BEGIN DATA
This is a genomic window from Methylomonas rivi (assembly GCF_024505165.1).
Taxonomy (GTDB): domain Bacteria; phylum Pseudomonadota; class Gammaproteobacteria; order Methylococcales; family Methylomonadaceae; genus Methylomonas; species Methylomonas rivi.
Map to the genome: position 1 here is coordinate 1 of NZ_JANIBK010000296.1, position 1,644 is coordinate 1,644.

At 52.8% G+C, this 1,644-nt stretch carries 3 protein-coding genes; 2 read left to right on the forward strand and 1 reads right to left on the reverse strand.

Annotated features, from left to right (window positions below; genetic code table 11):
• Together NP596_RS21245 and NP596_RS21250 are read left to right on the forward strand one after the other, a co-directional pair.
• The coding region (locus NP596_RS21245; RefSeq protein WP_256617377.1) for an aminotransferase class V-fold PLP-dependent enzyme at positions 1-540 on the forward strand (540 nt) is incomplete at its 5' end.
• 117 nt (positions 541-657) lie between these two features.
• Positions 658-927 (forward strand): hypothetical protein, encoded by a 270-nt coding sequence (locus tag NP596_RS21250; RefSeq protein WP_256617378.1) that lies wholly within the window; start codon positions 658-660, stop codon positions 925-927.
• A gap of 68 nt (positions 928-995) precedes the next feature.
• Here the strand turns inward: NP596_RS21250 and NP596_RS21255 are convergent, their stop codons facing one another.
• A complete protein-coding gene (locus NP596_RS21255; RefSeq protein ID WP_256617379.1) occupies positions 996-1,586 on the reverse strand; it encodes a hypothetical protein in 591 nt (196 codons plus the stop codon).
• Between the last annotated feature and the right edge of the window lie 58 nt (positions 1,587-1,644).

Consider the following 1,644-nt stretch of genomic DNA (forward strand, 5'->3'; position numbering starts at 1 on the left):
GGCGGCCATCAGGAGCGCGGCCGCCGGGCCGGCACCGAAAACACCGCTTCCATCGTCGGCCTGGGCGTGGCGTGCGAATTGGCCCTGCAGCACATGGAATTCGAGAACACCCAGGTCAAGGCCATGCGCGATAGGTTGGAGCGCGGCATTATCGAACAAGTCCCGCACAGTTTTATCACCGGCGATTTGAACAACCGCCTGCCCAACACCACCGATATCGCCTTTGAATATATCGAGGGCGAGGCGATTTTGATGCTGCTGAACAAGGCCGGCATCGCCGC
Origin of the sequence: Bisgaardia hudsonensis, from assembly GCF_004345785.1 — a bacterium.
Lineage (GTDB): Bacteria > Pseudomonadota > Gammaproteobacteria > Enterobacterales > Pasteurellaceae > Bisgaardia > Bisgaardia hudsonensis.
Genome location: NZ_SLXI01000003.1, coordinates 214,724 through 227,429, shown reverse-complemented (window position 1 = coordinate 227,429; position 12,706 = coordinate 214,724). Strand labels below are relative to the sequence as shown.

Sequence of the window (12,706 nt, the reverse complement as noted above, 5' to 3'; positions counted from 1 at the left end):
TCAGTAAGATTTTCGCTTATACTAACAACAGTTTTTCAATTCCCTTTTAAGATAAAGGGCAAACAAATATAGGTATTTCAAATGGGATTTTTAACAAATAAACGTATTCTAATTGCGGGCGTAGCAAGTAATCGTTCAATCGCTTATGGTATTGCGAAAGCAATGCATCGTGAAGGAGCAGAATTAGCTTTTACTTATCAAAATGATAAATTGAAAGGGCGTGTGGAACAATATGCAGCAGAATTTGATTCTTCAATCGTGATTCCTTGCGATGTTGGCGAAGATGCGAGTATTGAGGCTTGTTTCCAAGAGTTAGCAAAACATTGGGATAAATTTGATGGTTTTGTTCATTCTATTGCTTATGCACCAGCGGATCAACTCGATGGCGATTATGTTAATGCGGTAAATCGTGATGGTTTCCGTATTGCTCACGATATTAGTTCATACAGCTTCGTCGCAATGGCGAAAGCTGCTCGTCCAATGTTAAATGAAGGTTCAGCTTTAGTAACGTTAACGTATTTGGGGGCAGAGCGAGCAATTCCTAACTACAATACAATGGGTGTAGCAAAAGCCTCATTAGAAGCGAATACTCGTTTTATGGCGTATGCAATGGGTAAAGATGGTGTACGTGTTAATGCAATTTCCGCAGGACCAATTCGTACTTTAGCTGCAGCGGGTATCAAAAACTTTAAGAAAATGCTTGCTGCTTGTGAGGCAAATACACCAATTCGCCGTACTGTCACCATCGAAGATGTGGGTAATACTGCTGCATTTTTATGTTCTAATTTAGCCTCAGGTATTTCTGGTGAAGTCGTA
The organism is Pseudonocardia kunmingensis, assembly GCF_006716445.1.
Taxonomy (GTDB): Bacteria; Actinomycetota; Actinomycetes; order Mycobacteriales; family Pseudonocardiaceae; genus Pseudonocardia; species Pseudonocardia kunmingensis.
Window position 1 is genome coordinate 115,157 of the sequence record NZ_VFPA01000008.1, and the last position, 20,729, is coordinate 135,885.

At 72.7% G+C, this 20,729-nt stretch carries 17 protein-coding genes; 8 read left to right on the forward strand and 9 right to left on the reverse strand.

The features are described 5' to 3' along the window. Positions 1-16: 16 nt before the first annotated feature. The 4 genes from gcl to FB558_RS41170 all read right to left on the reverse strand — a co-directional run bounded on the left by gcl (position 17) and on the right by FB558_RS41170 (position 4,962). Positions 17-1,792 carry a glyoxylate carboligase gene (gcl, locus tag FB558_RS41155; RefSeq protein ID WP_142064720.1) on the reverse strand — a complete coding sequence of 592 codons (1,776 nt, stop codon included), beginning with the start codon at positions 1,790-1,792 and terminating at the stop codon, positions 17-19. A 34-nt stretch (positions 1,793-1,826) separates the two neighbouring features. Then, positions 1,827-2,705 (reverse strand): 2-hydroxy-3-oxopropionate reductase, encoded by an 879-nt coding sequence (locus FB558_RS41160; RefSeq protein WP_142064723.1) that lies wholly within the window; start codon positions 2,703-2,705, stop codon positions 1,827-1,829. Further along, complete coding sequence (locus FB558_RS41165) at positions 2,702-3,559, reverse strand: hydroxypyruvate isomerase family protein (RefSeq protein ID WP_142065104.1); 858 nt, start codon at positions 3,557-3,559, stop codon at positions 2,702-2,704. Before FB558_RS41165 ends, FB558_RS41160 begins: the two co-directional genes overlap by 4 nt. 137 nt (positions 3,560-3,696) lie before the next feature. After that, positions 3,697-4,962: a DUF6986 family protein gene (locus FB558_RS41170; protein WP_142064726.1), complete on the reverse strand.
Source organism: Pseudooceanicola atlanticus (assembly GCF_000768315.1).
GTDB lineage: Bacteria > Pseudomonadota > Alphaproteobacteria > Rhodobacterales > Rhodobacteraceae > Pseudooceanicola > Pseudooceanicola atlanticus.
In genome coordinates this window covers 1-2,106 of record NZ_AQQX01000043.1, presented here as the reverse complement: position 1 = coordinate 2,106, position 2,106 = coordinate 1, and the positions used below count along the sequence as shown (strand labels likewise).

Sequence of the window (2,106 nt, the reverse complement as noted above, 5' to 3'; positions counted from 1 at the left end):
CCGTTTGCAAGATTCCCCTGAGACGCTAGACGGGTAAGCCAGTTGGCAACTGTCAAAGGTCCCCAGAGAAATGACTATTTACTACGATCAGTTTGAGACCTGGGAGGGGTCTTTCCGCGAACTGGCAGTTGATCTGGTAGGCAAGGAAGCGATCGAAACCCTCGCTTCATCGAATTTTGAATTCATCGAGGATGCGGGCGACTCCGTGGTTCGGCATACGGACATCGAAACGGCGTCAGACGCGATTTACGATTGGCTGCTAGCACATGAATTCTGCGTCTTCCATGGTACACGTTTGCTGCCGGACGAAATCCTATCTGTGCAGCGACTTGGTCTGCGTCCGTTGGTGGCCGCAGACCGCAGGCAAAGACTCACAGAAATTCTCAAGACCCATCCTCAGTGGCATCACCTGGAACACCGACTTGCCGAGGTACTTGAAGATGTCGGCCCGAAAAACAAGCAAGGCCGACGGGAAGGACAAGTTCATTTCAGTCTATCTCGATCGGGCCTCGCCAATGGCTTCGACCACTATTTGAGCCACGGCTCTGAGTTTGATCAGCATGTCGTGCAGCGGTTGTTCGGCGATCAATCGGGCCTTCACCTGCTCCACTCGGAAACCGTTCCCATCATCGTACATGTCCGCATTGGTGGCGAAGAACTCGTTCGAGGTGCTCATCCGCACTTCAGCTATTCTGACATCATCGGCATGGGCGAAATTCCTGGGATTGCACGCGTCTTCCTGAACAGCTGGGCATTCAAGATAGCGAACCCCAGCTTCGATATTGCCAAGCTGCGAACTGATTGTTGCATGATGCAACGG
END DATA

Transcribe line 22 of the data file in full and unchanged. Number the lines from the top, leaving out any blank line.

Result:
Taxonomy (GTDB): Bacteria; Actinomycetota; Actinomycetes; order Mycobacteriales; family Pseudonocardiaceae; genus Pseudonocardia; species Pseudonocardia kunmingensis.